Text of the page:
Innovative Floating Wind Turbine Set To Begin Testing On Norway's Coast

Is this the "Telsa Moment" for floating wind turbines?


Tom Hale

Tom is a writer in London with a Master's degree in Journalism whose editorial work covers anything from health and the environment to technology and archaeology.

Senior Journalist

An illustration of the novel floating wind turbine design.

An illustration of the novel floating wind turbine design.

Image courtesy of World Wide Wind

A new design of floating wind turbine could soon be bobbing on the shores of Norway. Oslo-based start-up World Wide Wind (WWW) has just got the go-ahead to test out their novel design at a site in Vats, southwest Norway.

“We are very proud to test our first prototype in cooperation with AF Gruppen and look forward to the launch and subsequent test program, as well as exploring further opportunities for collaboration,” Bjørn Simonsen, CEO of WWW, said in a statement.


“Offshore floating wind is about to become a significant contributor to the global renewable energy mix, but to truly unlock its potential we need to develop sustainable and cost-efficient floating wind turbine solutions - not simply move land-based turbines offshore. Our turbines are specially designed for floating operations,” added Simonsen.

The prototype turbine measures 19 meters (62 feet) tall and features two sets of three-pronged blades that allow the whole mast to freely spin on a vertical axis, rotating a generator that’s found at the base of the structure below the water. This underwater turbine and ballast are then moored to the seafloor through cables. The whole structure is built to tilt like a sailboat, allowing it to sway with the motion of the waves.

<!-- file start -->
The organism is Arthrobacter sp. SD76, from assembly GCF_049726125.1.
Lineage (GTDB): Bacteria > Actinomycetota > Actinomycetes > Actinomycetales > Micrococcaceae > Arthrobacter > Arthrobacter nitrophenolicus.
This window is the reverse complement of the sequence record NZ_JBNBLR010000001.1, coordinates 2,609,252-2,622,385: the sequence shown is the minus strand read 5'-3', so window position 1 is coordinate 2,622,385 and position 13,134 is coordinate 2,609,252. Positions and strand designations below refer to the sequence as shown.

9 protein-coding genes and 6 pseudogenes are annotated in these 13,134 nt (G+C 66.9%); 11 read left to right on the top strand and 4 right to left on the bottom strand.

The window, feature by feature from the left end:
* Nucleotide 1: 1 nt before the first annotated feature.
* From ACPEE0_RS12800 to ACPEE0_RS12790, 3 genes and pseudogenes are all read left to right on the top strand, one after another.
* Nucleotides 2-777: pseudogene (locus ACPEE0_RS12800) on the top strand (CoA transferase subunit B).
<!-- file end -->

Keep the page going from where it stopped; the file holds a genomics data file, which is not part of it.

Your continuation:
The idea is that floating wind turbines can generate electricity in water depths where fixed-foundation turbines are not feasible. It’s estimated that 80 percent of offshore wind potential is found above the deep sea where it would prove difficult to construct and maintain a turbine that’s rigidly fixed to the seabed. 

A number of floating wind turbines are already in operation, but several challenges hamper them from reaching their potential.


WWW believes their model could iron out these problems, such as a reduced weight and a simplified supply chain. They argue the new design has the added advantage of having less impact on wildlife, plus it has the potential to substantially reduce the levelized cost of energy (LCOE) of wind energy.

“We believe this could be floating wind’s ‘Tesla moment’," Stian Valentin Knutsen, the founder of WWW, told Recharge in 2022.

“There has been a lot of head-scratching over the last 10 years on floating wind but no solution [to commercialising it] today and we think the current path will not solve it either, that is, to get the technology to an LCOE that will be competitive,” he continued.

The prototype is a 30kW turbine, but the company hopes to start testing bigger and more powerful models in the next few years. A 1,2MW pilot is set to be tested around early 2025, while they aim to launch a commercial 24 MW turbine before 2030. Eventually, they hope to scale the design beyond 40MW.


  • tag
  • wind energy,

  • environment,

  • technology,

  • Engineering,

  • wind turbines,

  • Norway,

  • renewable electricity,

  • offshore wind energy